King says, “By having shared access to data, we’re able to identify herd health issues earlier, evaluate those items and then provide preventative action.”

When Richardson switched silage recently, he could see milk production dropped a bit and was able to work out a solution with his nutritionist.

“It’s been a great tool for the farm,” he says. “This thing is 100 times better than anything I’ve seen.”

King says another benefit to access for nutritionists, feed providers and veterinarians is that once connected to several farms, they can start to spot trends in the region or single farm outliers and make adjustments accordingly.

Plus, remote access to all of this information via any mobile device or computer has been particularly helpful during the COVID-19 era when traveling around has been difficult.

Farmers can gain access to this program when their milk cooperative becomes a Milk Moovement client. When a co-op comes online with the program, it is rolled out for use by its producers, haulers, labs and processors.

“It’s been a wonderful transition,” says John Moores, general manager of Dairy Farmers of Newfoundland and Labrador (DFNL).

After talking with a few companies in this space and considering building a custom system, DFNL decided to sign a full service contract.

In particular, Moores likes how it improved service for their producers, access to data and the quality of the data.

They had been doing a lot of manual data entry. “The more humans that interact with data, the more room for mistakes,” Moores says.

Since adopting it, “We are getting way more reliable data with far fewer errors,” he adds.

He also appreciates the real-time access to data and notifications outside of the norm that allows him to identify and solve problems faster.

Now, the processors that receive milk from DFNL farms can validate shipments received in real time; they don’t have to spend days at the end of the month validating data in order to issue invoices. The invoices are now automated.

This has helped streamline the organization and minimize labour by one to 1.5 full-time employees. Plus, it allowed for them to be more flexible and work remotely.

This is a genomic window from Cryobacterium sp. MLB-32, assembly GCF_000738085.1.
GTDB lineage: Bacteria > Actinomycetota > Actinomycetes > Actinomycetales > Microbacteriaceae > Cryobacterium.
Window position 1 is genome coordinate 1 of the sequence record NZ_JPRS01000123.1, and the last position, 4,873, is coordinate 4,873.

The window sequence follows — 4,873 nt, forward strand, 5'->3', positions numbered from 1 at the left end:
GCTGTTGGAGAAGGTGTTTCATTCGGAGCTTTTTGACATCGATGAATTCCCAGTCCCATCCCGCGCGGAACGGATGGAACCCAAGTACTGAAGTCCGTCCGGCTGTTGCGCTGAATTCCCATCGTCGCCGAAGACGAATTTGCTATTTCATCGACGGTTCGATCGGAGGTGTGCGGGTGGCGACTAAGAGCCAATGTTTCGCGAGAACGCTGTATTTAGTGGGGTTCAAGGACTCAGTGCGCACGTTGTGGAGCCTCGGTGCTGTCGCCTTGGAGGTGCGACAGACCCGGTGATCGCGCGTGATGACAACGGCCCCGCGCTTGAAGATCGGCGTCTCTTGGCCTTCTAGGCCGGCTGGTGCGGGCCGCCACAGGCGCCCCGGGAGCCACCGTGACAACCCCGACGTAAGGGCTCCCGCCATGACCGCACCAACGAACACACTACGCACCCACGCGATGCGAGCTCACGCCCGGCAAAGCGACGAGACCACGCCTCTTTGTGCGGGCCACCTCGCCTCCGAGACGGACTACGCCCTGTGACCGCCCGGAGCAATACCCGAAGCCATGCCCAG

Moores says he is confident the data is handled in a secure manner with security audits and contracts for confidentiality in place.

He appreciates that it can be customized to fit their needs in the province. As a user, they can choose how the data is interpreted and displayed.

For cooperatives, the system can predict individual farm production and track how many empty miles are driven, average fill capacity, distance and driver time.

“With those two pieces of data together, we’re able to automatically provide baseline scheduling for our clients,” King says.

For example, if trailers are driving at an average fill rate of 77%, they can see if a change in scheduling can increase it to 92%. Or if the average route is 200 kilometers, they might be able to find a way to get it down to 140 kilometers.

“We’ve now moved into the ability to optimize the supply chain,” he says.

This added functionality has been useful for Moores. “The predictive algorithms for how much milk is on farm and in transit have been fantastic tools,” he says.

Growth and improved functionality have been the main focus from the start of this company.

In addition to Newfoundland and Labrador, the system is used in Prince Edward Island, the U.S. and Australia, with ongoing discussions in more provinces and states. Across these areas, they are working with farms of all sizes, which has been helpful in building and optimizing their predictive analytics tools.

Built on the premise of sharing quality data, King, co-founder and COO, and Robert Forsythe, co-founder and CEO, are open to integrating with other solutions at the farm level and along the supply chain.

“We think the challenges experienced by the dairy supply chain were a result of siloed information, and we do not want to be part of that problem. We want to share wherever possible,” King says.

Their continued growth offers further opportunities to optimize the dairy supply chain across geographic regions.

“Right now, we manage optimizations in a funnel,” he says, noting each co-op is managed and optimized in itself.

Ideally, they want to optimize entire geographic regions, which can be a benefit in unforeseen situations. For instance, if a milk plant is out of power for an extended amount of time, the system would be able to optimize the route and find potential processing capabilities in a neighbouring province or region.

The potential exists for entire countries and a long-term vision for global optimization with shifting patterns of consumption.

“We certainly want to be a part of providing the data solutions that can help our dairy producers on the producing side get that milk into the most profitable hands so we’re able to provide sustainable growth for the industry on a long-term basis,” King says. end mark

PHOTO: Milk Moovement provides producers, cooperatives, processors and haulers access to a portal customized just for them to digitize and optimize operations, view real-time information, understand historical trends, set custom notifications, and predict and resolve supply chain problems in minutes. Photo courtesy of Milk Moovement.

Karen Lee